3: There is a schism between the way teachers and pupils are working (high stress, long hours and teachers carrying the full burden of responsibility, which leads to learned helplessness in pupils and burn-out in teachers) and how human brains function.

Teachers and school leaders know this, but are hobbled by political interference:

1: Student achievement at GCSE is used to judge teachers, Senior Leadership and, ultimately, entire schools. No news there, but there really is too great a burden on these poor, exhausted qualifications.

2: Teachers frequently find themselves having to “help” students so much that it actually becomes counterproductive. That is, it makes it less likely that students will learn, which, when added to point 1 (above) creates a “Perfect Storm” of a generation for whom learning is particularly problematic.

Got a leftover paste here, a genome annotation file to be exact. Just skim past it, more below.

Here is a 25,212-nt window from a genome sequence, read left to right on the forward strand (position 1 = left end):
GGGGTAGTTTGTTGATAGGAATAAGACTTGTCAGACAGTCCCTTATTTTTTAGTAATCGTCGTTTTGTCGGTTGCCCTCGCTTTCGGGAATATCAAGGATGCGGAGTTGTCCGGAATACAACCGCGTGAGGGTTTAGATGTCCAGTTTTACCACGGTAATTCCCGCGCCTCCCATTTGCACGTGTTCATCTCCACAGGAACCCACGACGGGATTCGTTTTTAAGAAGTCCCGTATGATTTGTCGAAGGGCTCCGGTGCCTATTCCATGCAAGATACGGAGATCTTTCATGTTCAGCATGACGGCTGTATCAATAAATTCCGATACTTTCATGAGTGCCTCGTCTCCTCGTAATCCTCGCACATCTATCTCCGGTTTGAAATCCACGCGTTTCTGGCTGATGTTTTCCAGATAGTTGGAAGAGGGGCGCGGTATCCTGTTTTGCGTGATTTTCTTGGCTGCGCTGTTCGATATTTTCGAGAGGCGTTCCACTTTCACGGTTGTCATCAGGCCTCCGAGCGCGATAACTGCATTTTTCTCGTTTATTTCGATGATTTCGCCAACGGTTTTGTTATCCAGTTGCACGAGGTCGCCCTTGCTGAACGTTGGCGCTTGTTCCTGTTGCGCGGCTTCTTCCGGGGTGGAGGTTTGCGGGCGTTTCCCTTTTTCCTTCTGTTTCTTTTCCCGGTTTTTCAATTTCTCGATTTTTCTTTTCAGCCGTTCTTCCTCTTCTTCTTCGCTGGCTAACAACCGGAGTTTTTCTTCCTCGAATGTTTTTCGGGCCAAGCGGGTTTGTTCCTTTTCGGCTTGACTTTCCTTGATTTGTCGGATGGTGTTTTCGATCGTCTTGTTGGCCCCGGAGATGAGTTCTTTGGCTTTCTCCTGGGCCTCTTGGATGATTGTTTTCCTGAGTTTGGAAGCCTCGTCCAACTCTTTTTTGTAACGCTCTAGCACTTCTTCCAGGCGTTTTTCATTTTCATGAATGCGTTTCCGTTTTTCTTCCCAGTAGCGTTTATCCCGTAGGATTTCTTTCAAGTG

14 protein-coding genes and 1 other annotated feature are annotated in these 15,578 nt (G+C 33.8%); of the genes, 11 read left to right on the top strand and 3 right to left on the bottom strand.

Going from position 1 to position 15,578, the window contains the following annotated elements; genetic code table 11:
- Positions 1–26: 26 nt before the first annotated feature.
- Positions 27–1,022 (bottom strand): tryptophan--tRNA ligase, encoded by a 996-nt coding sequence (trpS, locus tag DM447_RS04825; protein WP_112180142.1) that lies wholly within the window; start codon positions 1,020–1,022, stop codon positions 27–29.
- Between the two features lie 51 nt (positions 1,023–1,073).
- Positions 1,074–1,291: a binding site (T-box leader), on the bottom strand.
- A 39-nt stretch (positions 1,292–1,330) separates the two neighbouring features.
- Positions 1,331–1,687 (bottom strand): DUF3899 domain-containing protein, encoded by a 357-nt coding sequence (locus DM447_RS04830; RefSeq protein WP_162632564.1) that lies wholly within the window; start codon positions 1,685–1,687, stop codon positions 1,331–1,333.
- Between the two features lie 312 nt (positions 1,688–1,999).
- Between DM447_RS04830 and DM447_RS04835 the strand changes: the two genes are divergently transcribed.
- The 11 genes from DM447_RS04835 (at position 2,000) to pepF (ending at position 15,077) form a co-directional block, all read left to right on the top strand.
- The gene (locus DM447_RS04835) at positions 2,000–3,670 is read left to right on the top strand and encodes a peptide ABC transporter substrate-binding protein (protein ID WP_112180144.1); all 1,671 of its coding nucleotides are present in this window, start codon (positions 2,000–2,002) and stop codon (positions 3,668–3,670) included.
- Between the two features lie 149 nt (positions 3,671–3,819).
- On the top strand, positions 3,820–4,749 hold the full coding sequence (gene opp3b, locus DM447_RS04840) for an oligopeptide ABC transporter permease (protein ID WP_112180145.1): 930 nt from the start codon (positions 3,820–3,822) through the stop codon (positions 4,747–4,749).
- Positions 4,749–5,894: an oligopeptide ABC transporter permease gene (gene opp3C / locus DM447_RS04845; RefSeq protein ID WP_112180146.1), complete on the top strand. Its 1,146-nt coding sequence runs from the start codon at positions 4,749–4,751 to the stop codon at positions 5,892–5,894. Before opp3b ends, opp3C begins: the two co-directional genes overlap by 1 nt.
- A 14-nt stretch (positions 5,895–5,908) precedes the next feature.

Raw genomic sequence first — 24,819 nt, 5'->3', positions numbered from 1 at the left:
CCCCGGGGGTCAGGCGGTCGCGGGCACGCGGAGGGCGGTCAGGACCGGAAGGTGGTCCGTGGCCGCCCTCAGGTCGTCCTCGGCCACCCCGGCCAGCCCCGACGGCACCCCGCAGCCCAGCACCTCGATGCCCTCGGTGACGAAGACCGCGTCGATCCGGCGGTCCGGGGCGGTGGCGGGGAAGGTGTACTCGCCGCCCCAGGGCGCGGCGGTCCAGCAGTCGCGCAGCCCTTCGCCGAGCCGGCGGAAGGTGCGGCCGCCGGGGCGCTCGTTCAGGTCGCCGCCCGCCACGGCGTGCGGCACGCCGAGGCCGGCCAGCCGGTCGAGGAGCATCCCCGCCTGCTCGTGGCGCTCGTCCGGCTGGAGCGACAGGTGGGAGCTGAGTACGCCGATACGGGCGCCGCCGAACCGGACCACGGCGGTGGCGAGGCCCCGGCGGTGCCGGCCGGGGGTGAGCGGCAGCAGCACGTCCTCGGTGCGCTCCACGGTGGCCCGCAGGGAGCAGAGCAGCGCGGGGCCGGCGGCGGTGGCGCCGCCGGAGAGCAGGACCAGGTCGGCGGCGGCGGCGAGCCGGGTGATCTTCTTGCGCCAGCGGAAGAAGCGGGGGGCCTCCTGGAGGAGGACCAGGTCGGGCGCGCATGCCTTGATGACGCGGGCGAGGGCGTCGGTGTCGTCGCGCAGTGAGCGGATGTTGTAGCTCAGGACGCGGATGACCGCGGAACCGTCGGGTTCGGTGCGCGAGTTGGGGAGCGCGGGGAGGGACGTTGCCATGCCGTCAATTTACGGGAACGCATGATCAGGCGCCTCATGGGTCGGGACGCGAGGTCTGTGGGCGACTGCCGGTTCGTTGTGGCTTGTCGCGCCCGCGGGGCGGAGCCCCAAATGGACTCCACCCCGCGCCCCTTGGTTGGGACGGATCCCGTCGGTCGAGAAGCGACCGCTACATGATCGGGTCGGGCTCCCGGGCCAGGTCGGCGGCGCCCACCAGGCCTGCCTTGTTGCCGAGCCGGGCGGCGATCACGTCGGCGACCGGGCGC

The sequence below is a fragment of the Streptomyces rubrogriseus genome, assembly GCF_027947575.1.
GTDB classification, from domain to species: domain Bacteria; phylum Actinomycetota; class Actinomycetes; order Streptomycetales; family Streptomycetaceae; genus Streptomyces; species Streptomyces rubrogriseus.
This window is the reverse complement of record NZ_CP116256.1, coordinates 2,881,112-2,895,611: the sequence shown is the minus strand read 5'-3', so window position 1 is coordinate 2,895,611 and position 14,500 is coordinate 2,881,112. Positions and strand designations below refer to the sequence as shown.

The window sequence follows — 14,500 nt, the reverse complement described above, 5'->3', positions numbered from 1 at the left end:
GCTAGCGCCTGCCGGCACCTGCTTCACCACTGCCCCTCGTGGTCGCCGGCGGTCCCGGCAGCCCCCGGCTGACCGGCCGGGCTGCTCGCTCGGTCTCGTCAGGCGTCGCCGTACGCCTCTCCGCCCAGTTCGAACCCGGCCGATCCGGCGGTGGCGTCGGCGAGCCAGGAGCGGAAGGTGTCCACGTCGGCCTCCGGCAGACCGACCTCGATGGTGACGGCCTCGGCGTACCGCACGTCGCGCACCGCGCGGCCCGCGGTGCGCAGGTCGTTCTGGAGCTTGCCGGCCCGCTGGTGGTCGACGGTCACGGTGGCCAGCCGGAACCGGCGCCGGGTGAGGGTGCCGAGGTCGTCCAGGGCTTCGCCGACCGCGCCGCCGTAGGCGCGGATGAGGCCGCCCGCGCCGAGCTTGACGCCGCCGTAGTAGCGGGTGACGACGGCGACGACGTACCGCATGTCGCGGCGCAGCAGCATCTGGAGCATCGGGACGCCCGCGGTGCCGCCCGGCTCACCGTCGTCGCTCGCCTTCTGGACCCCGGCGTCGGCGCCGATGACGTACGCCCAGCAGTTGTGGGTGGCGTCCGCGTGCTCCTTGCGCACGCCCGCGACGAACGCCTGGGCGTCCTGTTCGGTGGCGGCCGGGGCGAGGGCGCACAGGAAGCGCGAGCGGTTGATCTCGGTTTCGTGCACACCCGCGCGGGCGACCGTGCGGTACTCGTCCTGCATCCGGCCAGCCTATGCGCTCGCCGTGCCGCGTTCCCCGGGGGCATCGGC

3: This September, students entering year 10 will be starting the first “Exam Only” GCSE courses (starting with Maths & English) since 1987 (when we had O’ Levels & CSEs). This is a huge event, the implications of which are really not getting the attention they deserve; the last time we assessed in this way, the internet didn’t exist. Since then, we have all forgotten how to memorise phone numbers and many of us, myself very much included, who used to read voraciously, find it difficult to concentrate when reading long, detailed writing these days. I can only imagine how difficult it must be for someone who has never known how great it can be to read the same book for hours. Having said that, I also love the way my reading about a topic can feel almost three-dimensional now, as I click-through and link, creating my own, personalised route through vast volumes of information that I would need several life-times to read “properly”. Perhaps we need to think some more about how great that is, too.